An excellent, clean recording of history with marvelous illustrations.
Beginning in 44 B.C., Augustus Caesar’s World chronicles life in the Roman Republic, the Mediterranean world, the Far East, and the beginnings of what will be the Roman Empire. Julius Caesar is dead, murdered by his fellow Senators, and the playing field of power is sent into turmoil as everyone makes his bid for the top. And through them all rises young Octavian, Julius’ adopted son, to grasp what his father never got: imperial power and domination of the empire.
As a history, people are portrayed as they acted, morally or immorally. However, this is a children’s history book so all immorality is toned down for the reader.
There are explanations about the Roman, Germanic, Persian, and Chinese gods, which are very helpful for anyone wanting to learn about them. There are mentions of priests and priestesses, and toward the end of Augustus’ life there is the advent of Christ himself.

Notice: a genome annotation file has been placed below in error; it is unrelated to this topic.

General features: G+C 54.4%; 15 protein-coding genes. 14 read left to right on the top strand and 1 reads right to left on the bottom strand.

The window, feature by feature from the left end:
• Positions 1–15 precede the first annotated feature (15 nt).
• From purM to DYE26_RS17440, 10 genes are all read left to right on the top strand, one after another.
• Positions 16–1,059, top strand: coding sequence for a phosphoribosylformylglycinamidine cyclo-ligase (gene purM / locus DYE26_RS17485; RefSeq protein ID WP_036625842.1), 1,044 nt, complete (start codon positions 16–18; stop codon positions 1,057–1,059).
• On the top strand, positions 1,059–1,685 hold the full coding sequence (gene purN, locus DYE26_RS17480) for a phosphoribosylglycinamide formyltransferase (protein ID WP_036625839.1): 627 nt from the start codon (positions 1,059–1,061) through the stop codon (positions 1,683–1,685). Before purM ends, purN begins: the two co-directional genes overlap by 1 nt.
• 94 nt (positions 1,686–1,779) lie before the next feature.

Politics is a violent field. Julius Caesar is murdered, the famous orator Cicero is beheaded. Being history, everyone died eventually, but some met violent ends. None of this is described graphically, but the author does illustrate some pools of blood here and there—certainly nothing major.
Drug and Alcohol Content
There are mentions of drinking. Wine was a very common beverage since water was not always clean enough to drink. Poison is used on occasion to kill people.
There are mentions of wives and children being born, no more.
Crude or Profane Language or Content
Augustus Caesar’s World is an excellent book for children. The illustrations bring history to life and the writing is enthralling — not a dry stuffy textbook. Foster explains not just about the Roman world, but the entire world during the time of Augustus Caesar’s life. If you don’t want your child to hate history, this is a great book to use.